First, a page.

When Arthur Rowe resigned as manager due to ill health in the spring of 1955 he was replaced by his assistant Jimmy Anderson. He has divided Spurs fans over the years much as more recent managers have. Following Rowe and being succeeded by Bill Nicholson, history hasn’t been too kind to Jimmy. He did however in three complete seasons in charge finish second and third in the league and reached the FA Cup semi-finals. He also helped the transformation of the club between the two Championship winning seasons and brought a number of the Double side to the club. Jimmy had already completed forty six years at the club when he took over as manager having joined Tottenham even before the club entered the Football League.
Anderson left with Arthur Rowe.
We will concentrate on his spell at the helm of the club but we should mention his contribution of over fifty years service when he retired. Jimmy joined Spurs in1908 and his first jobs were to help weed the pitch and stand maintenance. After failing to make the grade as a player he worked in many guises over the years from office boy, kit man to helping with the training and becoming manager at Northfleet United the club’s nursery side in Kent. He undertook scouting duties and later became reserve team manager and then was appointed assistant manager to Joe Hulme in October 1946. He retained the post when Arthur Rowe became manager. He stepped up several times when Rowe was ill, just as he had when Hulme was unwell. When Rowe finally resigned towards the end of the 1954/55 season the club appointed Jimmy as manager and made Bill Nicholson the team coach.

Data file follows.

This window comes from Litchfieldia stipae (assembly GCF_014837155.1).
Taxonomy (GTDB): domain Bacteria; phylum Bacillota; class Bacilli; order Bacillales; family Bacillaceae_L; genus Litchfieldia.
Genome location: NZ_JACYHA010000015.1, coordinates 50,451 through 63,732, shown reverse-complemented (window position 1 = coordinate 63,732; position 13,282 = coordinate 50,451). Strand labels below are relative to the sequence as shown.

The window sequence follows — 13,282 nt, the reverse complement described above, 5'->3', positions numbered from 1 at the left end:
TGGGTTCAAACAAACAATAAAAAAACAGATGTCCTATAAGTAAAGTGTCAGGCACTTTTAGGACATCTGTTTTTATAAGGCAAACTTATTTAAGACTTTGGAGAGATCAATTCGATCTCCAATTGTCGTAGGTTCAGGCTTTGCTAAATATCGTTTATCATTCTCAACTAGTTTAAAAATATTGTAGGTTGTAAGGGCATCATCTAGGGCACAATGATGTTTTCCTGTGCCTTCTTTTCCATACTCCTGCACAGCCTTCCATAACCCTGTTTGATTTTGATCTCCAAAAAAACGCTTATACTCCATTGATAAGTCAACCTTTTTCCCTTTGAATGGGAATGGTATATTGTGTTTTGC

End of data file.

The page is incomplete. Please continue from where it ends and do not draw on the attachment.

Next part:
Jimmy realized that his main role was to rebuild the team that had won the League in 1951. One of Rowe’s faults was that he had remained too loyal to the men that had won the Championship. Several reserves had failed to make the grade and Anderson found himself with an aging side. In the summer of 1955 Tottenham toured Europe. With Nicholson stepping up into the management team Alf Ramsey (1) left for Ipswich where he would become manager and win the league in 1962. Another major contributor to the recent past was Eddie Baily who would leave for Port Vale in the coming season.
That first Anderson season, 1955/56, can be divided into three parts. The first saw Tottenham start badly and were rock bottom for weeks. The second came at the turn of the year as Tottenham pulled themselves up the table and launched an impressive FA Cup run. The third came after Tottenham’s Cup exit as they fell back down the table.